Hull Truck Theatre Company
The Lowry, Salford Quays
Hull Truck brings another comedy written and directed by its artistic director John Godber to Salford, this time on the subject of caravan holidays - a form of holidaying that Godber became keen on twelve years ago because of his fear of flying.
Retired headmaster Ron (he has retired early due to his 'nerves') and his wife have bought a posh new caravan, which they park in a perfect pitch next to the cliff edge at a site in Scarborough for their first ever caravan holiday. Just as they start to relax, a couple of seasoned caravanners appear on the next pitch in a battered old caravan. They are first introduced to the couple by the sound of female moans in time with the rocking of the caravan. The rest of the play plays on the clash between the two different classes living side by side.
The play was commissioned for its original run in 1998 by Alan Ayckbourn at the Stephen Joseph Theatre; while this could easily form the subject matter of one of Ayckbourn's own plays, Godber shows that he is not the master craftsman that Ayckbourn has always been. The inventive and lively style of Godber's Bouncers or Up 'N' Under here has been replaced by a kind of TV-sitcom naturalism. Like a lot of TV sitcoms, the script will often jump from gag to gag without really building to anything. The comedy is actually often very funny, but the whole thing is just too polite and safe to build into anything like a farce, or even just a compelling plot. The structure is also very uneven; the opening section of very short scenes joined by blackouts with music became a little irritating after a while until it settled down into longer scenes.
There are some good performances from the cast of four. James Hornsby plays the key role of Ron, a part he created in the original production in 1998. He holds it together reasonably well for most of the time, but when the character really starts to lose it, he seems to be holding back from really expressing this. Julie Higginson plays his wife Yvonne, initially snobbish but later with hints of a dark side that has been repressed, very well. Over in the other caravan, Adrian Hood is superb as Grant, completely inhabiting this thuggish, slobbish character without taking it over the top, which makes the character funny and also a bit sinister. He has a great first entrance that brought one of the biggest laughs of the night without him having to speak a word. Kate Baines as Steph goes for the laughs with her character, and she gets them with this familiar character type.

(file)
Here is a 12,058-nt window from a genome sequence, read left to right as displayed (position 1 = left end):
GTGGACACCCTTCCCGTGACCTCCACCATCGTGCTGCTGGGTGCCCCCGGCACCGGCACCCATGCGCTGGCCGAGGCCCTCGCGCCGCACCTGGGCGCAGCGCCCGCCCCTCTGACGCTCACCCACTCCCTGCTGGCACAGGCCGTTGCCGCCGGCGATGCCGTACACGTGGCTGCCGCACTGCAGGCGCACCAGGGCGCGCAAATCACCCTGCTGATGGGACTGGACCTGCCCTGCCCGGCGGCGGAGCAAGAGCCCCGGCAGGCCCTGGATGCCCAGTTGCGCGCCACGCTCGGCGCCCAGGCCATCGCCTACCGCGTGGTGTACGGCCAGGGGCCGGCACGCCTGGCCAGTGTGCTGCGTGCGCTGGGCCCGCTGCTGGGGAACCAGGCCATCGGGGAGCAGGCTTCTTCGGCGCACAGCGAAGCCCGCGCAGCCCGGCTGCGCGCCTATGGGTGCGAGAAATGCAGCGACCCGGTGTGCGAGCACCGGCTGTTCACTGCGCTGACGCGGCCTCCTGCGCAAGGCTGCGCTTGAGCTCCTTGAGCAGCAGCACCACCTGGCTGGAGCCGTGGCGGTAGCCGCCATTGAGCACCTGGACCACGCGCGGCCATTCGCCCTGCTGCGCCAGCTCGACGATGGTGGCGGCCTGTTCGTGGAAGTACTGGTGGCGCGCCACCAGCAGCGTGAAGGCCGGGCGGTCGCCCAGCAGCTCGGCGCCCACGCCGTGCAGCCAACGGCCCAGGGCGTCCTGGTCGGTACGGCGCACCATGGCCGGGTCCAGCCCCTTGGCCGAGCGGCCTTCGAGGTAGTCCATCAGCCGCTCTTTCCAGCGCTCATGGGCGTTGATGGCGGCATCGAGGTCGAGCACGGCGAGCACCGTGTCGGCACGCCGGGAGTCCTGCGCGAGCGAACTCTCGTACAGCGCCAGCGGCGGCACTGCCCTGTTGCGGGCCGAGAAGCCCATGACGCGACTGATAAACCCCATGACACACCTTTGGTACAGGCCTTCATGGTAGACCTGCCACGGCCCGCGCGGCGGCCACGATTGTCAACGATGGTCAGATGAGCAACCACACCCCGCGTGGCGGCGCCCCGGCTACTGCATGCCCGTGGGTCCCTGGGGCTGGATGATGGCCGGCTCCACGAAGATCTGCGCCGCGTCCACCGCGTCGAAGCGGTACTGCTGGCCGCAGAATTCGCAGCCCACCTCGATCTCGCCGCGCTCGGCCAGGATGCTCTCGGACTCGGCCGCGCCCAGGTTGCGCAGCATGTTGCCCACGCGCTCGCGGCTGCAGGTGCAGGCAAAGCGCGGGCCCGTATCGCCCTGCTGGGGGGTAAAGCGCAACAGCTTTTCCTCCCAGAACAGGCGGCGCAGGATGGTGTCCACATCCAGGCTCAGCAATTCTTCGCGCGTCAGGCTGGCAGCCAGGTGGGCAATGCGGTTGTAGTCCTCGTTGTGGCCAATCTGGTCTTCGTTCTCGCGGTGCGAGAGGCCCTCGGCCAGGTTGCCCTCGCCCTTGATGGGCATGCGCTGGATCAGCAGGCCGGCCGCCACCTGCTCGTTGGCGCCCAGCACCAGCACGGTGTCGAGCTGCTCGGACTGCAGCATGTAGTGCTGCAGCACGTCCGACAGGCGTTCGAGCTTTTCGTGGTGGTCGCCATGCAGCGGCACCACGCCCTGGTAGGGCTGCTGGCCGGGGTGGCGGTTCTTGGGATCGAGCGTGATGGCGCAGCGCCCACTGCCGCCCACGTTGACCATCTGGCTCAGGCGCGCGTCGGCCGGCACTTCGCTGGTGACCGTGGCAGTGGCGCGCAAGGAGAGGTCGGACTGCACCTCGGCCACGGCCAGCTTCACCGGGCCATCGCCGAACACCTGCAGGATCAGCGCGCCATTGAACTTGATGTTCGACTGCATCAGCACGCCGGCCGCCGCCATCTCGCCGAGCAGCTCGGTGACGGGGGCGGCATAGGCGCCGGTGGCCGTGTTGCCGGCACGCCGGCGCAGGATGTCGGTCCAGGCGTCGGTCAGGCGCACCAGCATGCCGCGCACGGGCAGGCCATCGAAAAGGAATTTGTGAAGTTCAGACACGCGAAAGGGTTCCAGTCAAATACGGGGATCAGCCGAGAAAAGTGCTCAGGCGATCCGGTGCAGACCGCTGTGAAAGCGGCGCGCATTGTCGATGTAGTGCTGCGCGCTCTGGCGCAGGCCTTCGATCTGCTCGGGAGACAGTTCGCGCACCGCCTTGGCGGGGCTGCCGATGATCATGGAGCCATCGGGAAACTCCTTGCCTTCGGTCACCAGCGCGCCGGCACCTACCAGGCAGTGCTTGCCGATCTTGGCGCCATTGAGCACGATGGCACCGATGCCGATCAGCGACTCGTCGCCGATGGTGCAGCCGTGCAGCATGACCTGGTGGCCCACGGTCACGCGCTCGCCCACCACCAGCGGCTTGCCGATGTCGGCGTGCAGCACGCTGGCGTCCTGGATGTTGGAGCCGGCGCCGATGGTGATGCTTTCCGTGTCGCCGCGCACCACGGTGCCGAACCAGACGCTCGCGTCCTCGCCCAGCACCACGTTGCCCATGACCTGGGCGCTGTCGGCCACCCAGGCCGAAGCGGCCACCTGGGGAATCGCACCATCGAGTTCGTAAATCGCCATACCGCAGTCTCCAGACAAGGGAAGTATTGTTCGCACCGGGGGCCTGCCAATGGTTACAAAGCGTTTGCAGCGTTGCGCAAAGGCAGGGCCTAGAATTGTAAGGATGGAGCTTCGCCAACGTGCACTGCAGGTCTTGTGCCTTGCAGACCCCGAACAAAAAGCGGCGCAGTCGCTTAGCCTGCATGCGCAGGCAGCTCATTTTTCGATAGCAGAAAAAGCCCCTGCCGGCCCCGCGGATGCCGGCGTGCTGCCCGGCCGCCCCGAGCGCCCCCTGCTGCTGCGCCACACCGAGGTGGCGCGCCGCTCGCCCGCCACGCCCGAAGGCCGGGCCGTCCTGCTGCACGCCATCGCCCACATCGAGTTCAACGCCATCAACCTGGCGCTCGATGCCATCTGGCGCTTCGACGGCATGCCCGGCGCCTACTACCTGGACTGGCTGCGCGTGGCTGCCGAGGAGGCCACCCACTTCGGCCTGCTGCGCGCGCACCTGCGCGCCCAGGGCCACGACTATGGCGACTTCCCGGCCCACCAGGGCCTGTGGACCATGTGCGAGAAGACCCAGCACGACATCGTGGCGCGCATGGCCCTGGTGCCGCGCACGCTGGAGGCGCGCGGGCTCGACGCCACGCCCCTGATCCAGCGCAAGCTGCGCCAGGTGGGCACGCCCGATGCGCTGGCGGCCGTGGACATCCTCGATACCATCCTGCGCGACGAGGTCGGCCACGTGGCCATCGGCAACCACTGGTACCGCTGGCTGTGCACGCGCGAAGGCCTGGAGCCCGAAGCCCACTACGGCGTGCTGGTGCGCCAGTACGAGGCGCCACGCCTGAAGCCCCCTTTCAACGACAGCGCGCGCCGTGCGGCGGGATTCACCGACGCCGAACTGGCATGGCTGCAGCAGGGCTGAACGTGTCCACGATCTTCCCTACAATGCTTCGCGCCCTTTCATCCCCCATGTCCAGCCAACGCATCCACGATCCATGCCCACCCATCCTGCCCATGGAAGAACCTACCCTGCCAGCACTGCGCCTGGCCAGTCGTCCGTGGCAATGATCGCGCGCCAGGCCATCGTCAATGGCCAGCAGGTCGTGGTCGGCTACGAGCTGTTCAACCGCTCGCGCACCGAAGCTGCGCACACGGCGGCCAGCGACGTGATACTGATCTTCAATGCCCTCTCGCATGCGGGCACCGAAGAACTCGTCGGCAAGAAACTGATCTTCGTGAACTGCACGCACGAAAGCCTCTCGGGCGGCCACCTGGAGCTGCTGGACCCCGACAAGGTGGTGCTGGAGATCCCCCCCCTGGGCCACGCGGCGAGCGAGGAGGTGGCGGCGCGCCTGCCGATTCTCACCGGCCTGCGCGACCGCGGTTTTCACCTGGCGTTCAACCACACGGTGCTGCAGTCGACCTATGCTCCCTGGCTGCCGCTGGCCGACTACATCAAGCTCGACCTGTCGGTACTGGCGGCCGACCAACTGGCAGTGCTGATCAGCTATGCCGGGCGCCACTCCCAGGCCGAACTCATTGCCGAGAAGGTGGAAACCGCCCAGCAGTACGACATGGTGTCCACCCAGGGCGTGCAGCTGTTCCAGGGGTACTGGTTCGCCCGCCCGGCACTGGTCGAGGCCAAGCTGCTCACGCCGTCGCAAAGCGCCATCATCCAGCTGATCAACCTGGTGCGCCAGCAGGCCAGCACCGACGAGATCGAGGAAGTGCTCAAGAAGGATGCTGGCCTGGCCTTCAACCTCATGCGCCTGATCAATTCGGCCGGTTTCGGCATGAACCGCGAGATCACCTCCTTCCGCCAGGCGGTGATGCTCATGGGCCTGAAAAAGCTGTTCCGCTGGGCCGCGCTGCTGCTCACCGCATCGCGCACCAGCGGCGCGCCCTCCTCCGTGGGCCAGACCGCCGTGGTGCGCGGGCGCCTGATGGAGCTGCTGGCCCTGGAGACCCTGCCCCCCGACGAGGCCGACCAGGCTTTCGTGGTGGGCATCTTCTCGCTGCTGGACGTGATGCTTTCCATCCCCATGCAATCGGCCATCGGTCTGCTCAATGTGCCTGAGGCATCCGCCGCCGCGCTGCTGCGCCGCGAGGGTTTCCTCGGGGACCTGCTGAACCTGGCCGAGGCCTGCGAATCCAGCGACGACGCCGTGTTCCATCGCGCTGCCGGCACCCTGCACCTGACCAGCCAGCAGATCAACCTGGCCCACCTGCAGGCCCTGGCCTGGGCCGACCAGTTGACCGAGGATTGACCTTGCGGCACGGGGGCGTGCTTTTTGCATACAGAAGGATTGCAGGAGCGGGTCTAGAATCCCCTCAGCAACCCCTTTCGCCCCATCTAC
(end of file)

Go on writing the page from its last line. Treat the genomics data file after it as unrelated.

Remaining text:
Pip Leckenby has created a great looking set of a cutaway caravan in its clifftop pitch, and there is an impressively quick appearance of the second caravan in blackout.
Whilst there are lots of very funny and entertaining moments and some interesting ideas behind the plot, the play does seem cobbled together and stretched to provide its two-hour running time. As an examination of a clash of opposing classes, The Beverley Hillbillies went much further and seemed much more daring, whereas Perfect Pitch seems to be written through a polite, middle-class smokescreen that doesn't want to see anyone get hurt or too upset.
I heard a lady say to a man in the interval that this is the type of play that 'you don't need to think about', which is the excuse people make to themselves for watching rubbish television that somehow gives them a feeling of comfort or familiarity and which they forget almost as soon as it finishes. The man didn't return for the second act.
J. D. Atkinson reviewed this production at the Theatre Royal, York
Reviewer: David Chadderton